Local acidosis causes tissue damage, and pain and is one of the hallmarks of ischemia, cancer and inflammation. However, the molecular mechanisms of the cellular response to acid are not fully understood. Besides the cation-conducting, acid-sensing ion channels (ASICs), the acid also activates a chloride (Cl−) conductance in a wide range of mammalian cells. Although the electrophysiological properties of the proton-activated Cl− channel have been described in detail, its molecular identity has remained elusive. This gap makes it impossible to elucidate its precise biological function and potential contributions to the pathogenesis of acidosis-related diseases.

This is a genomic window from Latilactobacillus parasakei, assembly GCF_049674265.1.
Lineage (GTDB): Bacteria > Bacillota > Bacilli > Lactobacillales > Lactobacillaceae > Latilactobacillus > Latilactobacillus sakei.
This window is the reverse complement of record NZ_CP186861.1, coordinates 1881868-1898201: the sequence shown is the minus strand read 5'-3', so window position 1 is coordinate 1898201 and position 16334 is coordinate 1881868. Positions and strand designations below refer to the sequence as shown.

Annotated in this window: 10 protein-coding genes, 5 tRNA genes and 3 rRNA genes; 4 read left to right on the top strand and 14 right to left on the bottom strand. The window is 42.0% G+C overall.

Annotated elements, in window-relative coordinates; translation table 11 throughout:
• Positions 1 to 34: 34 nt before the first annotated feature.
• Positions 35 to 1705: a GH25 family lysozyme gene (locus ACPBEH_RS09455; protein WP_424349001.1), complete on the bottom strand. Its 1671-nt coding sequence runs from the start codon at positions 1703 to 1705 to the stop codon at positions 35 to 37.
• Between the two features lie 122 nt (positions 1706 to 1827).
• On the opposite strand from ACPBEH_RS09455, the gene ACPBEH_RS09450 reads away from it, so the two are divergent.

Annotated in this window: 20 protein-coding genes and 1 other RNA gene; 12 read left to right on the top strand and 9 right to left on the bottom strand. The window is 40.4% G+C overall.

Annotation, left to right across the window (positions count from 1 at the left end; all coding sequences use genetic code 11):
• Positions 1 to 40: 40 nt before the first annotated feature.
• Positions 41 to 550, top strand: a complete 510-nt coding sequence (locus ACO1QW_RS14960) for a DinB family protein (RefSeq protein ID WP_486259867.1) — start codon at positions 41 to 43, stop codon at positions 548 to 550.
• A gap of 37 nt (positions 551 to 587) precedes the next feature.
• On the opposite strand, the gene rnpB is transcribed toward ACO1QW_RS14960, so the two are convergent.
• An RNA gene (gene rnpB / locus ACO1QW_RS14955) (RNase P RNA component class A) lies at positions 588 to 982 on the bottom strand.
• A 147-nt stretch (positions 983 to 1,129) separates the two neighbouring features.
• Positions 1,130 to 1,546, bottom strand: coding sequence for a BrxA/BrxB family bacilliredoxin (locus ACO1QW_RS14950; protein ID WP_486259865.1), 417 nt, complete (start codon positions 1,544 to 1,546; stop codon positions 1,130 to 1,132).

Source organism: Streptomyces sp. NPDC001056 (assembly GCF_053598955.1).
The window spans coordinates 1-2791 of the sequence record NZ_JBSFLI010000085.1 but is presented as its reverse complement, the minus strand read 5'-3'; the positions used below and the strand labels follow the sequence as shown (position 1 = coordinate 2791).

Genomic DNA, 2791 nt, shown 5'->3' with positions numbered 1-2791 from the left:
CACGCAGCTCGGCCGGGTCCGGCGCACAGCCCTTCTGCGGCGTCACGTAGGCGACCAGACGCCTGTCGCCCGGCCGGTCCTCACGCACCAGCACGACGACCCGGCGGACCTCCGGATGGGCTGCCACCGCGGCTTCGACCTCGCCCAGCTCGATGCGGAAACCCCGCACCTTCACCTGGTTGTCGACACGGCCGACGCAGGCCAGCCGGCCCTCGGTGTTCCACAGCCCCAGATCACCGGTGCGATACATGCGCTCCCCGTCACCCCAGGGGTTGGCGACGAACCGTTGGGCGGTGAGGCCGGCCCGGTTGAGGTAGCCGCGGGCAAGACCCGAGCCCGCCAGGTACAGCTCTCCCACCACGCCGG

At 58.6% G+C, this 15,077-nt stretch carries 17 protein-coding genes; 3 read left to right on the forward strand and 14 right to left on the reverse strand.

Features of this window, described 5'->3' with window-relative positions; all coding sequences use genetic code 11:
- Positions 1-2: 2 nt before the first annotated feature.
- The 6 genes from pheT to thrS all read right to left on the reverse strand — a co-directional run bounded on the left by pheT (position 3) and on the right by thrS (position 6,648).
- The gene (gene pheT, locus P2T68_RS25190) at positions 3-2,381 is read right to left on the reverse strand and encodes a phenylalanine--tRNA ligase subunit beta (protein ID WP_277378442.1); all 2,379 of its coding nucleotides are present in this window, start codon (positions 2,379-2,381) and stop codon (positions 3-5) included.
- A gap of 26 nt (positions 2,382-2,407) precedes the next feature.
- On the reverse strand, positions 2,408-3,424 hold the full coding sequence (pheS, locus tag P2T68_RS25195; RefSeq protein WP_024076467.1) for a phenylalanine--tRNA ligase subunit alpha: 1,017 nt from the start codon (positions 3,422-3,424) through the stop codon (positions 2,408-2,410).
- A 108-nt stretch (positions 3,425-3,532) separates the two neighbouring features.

Taking advantage of the powerful functional genomics screen established in our lab, we identified a novel membrane protein, named PAC (also known as TMEM206), as the proton-activated Cl− channel. PAC mRNA is expressed in diverse tissues, with the highest level detected in the brain. Knockout of mouse PAC abolishes the channel activity in neurons and protects them from acid-induced cell death. Importantly, PAC KO mice exhibited significantly smaller brain infarct volume when subjected to a middle cerebral artery occlusion (MCAO) stroke model. Therefore, PAC may represent a potential drug target for stroke and other acidosis-associated diseases.
This work has been done in the laboratory of Zhaozhu Qiu, Ph.D., in the Department of Physiology.